The Walden Effect: Farming, simple living, permaculture, and invention.

Storage shed solution

Rubbermaid medium size plastic resin shed

We put together a storage shed this afternoon.

It's one of those plastic resin Rubermaid kits.

Total cost was around 360 dollars. Anna worked 3 hours and I came along at the end and helped for an hour. It comes with a nice 37 page instruction book and it all fit in a box the size of a coffin.

We talked about maybe building something out of wood, but our recent high grade chicken feed purchase put us in a spot where we needed storage fast, and this was the quick and easy route.

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About us: Anna Hess and Mark Hamilton spent over a decade living self-sufficiently in the mountains of Virginia before moving north to start over from scratch in the foothills of Ohio. They've experimented with permaculture, no-till gardening, trailersteading, home-based microbusinesses and much more, writing about their adventures in both blogs and books.

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Did you put in a solid floor, and are there no gaps between the walls and the floors? I'm guessing all that food will attract mice, rats and other critters like crazy. Especially mice seem to be able to get through really small holes.

I once lived in a building that had both mice and ants, so I developed the habit of putting all foodstuffs that were not in the fridge in closed metal, glass or plastic containers. That works very well w.r.t. spoilage, and keeps stuff fresh as well.

Maybe it would be a good idea to move the contents of at least opened bags to a big pail with a tight lid.

But I wonder why one would need 37 pages of instructions to put that together?! Unless it's one page in 37 languages. :-)

Comment by Roland_Smith Tue Apr 10 19:27:21 2012

Roland --- Yeah, we're a bit concerned about that possibility. Our friends have tried various solutions to the rodent problem, and ended up just putting traps in with their feed and emptying the dead rodents out regularly. We'll keep an eye on the situation and report back if we have to raise the stakes.

The 37 page instruction manual was a bit overkill, but it was actually kinda nice. Half a page of nicely drawn illustrations for each step. I didn't get confused at all.... :-)

Comment by anna Tue Apr 10 19:49:53 2012
When we were doing cat rescue and caring for a group of feral cats, we kept all of the dry food bags in metal trash cans with tight fitting lids, and further clamped the lids down with bungee cords. We never had a problem with mice, rats,or raccoons (or even bugs) getting into the food. The cans were kept out in our "barn" (really just a large carport) near where the cats' houses were. Just a thought, if you want to be really certain that nothing is going to get into that food, as mice can get through very small holes, and some rodents (rats, maybe) will chew through plastic if they can tell that there is food inside. Good luck! :)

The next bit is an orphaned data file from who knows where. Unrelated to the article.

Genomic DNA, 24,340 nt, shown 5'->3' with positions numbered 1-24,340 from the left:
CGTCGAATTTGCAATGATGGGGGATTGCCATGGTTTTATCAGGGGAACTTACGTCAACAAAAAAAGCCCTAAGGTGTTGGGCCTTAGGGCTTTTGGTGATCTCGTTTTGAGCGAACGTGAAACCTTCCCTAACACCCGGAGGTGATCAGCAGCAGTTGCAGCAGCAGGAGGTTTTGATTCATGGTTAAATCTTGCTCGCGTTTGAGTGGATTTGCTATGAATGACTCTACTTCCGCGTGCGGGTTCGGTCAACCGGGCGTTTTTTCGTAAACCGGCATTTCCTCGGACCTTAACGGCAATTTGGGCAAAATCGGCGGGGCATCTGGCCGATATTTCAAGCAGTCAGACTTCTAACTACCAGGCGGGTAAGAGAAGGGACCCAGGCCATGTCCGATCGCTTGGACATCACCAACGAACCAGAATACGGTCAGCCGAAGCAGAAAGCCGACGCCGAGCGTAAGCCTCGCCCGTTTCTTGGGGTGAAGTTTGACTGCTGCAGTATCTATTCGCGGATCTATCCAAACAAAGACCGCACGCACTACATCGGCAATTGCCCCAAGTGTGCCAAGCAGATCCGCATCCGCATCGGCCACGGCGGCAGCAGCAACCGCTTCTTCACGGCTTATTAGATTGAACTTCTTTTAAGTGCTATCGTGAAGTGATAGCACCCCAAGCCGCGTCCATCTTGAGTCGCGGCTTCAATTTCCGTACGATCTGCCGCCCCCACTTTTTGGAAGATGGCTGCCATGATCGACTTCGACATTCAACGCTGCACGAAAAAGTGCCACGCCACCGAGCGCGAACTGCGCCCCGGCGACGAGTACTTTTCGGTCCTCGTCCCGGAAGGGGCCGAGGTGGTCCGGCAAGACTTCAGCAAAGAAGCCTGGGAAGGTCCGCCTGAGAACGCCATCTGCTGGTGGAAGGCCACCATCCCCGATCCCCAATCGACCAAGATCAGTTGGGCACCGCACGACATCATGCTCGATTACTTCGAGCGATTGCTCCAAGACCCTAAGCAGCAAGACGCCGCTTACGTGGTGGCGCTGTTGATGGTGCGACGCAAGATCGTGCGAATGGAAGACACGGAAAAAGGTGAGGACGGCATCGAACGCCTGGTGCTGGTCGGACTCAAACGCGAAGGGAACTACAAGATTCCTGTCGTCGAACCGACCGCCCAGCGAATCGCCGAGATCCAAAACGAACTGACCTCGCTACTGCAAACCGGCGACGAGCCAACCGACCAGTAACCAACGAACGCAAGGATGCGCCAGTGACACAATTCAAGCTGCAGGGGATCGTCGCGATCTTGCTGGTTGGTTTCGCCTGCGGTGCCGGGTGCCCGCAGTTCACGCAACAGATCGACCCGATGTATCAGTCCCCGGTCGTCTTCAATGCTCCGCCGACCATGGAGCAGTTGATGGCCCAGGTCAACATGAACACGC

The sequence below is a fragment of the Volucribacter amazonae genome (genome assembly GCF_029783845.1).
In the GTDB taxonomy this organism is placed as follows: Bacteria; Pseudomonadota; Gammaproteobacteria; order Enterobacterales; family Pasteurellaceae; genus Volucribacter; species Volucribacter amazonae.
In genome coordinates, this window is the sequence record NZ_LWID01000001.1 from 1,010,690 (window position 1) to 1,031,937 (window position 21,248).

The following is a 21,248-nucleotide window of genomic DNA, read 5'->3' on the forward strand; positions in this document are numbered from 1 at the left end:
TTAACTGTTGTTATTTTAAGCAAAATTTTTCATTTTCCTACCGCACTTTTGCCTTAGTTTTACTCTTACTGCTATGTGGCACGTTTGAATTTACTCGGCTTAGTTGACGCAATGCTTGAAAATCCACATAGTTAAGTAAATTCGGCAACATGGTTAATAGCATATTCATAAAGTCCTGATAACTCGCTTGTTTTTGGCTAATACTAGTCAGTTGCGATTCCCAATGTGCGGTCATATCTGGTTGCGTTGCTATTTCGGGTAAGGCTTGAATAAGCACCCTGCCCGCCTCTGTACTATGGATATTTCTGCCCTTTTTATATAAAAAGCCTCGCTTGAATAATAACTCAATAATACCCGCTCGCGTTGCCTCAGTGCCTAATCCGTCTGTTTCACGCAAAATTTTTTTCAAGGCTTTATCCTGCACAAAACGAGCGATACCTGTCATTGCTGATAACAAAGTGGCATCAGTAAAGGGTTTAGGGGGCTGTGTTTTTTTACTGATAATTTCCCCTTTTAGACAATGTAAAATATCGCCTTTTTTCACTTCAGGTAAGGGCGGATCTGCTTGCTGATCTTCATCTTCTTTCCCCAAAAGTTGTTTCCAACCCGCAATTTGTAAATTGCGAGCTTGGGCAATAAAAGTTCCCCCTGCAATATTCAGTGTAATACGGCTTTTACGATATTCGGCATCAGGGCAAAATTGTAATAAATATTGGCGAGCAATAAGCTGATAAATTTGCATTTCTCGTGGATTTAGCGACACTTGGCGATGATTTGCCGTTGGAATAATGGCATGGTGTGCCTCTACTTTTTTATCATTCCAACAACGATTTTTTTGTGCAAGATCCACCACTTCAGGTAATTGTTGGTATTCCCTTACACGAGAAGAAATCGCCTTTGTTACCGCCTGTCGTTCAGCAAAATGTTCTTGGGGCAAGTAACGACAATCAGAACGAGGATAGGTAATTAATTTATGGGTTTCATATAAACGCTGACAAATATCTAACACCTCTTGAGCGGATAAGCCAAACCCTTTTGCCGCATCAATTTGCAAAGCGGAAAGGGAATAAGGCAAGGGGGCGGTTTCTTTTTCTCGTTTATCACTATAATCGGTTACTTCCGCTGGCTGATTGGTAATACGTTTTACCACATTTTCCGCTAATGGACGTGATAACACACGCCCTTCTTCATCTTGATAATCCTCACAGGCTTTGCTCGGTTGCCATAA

Comment by Ikwig Tue Apr 10 23:13:49 2012

Those woods in the background with all the spring greenery and light filtering through make for a beautiful image. Congrats on the new shed!

~ Mitsy

Comment by mountainstead [] Wed Apr 11 11:18:12 2012
Ikwig --- We use metal trashcans for chicken feed once it gets back to our living area. They're great --- you can even leave them out in the weather right beside the pasture fence! But you can really only fit one bag in each can (or two if you open them and pour the contents in.) A line of 11 trash cans seemed a little silly, but actually might have been cheaper....
Comment by anna Wed Apr 11 12:19:17 2012
Mitsy --- I know! I really love the spot where we park our cars --- it's very wooded and calm.
Comment by anna Wed Apr 11 15:54:38 2012

While I could imagine a rodent gnawing its way through a plastic pail, no rodent is going to gnaw through galvanized steel! But a tight-fitting lid is important against ants and to not attract unwanted attention. And using bungee cord to keep the lid shut is a trick to remember!

A strip of self-adhesive rubber foam around the inside of the lid would probably work well to seal a loose fitting lid, though.

Comment by Roland_Smith Wed Apr 11 16:02:17 2012

Roland --- We've actually had pretty good luck with our non-bungee-corded on lids. We might see an ant or two, but they don't see to be a real issue with chicken feed. I suspect the grains are just too dry?

On the other hand, that's right in our yard where bigger critters aren't going to come by and try to get in. I'm sure a raccoon would make short work of our garbage can. (That reminds me --- we probably should get a lock for our storage building to keep out the coons!)

Comment by anna Wed Apr 11 17:52:31 2012
A "dead" deep freezer is a good place to store feed. A freezer could go inside your shed.
Comment by Anonymous Sun Apr 15 23:18:43 2012
Anonymous --- We've actually got two dead freezers that could be used that way. They're not quite waterproof because of faulty seals, but using them inside a shed is a great idea! If not out at the parking area, we could put them in the barn for feed storage.
Comment by anna Mon Apr 16 07:58:42 2012

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